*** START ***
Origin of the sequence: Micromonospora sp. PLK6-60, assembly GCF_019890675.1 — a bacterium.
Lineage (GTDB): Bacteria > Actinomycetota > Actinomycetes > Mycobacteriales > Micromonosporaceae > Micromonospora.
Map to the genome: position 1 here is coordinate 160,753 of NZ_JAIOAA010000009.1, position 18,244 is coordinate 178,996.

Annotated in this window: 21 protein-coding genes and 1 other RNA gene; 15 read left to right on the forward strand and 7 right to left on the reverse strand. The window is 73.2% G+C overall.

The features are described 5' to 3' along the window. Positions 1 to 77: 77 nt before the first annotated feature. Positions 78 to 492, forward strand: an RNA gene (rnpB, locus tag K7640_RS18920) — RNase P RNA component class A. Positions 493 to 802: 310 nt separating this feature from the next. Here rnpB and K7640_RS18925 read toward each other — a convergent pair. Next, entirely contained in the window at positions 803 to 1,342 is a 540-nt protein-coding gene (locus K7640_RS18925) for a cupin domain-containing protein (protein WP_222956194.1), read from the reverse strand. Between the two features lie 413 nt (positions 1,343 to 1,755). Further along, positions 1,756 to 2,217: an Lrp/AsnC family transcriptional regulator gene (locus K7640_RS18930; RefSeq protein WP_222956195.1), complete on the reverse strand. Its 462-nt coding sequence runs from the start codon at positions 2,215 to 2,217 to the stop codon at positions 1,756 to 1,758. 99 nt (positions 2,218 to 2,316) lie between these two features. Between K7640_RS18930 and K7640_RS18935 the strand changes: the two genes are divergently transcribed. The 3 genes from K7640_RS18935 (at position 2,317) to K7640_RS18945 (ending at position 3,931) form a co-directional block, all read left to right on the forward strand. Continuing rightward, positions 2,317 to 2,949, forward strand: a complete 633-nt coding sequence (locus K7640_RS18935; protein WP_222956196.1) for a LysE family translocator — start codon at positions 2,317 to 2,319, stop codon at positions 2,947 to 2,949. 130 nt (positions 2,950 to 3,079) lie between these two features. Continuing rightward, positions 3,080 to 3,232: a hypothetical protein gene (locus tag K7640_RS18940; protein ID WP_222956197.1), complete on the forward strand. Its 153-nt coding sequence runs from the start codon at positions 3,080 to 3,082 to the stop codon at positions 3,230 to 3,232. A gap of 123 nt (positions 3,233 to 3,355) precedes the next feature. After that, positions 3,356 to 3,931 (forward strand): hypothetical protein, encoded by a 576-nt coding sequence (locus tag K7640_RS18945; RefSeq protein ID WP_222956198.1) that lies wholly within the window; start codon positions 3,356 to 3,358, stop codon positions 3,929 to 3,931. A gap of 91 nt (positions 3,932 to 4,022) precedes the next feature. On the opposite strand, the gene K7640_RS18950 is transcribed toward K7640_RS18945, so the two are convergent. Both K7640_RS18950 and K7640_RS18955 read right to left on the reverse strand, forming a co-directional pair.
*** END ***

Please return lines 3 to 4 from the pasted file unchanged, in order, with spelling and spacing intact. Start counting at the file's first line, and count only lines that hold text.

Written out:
Map to the genome: position 1 here is coordinate 160,753 of NZ_JAIOAA010000009.1, position 18,244 is coordinate 178,996.

Annotated in this window: 21 protein-coding genes and 1 other RNA gene; 15 read left to right on the forward strand and 7 right to left on the reverse strand. The window is 73.2% G+C overall.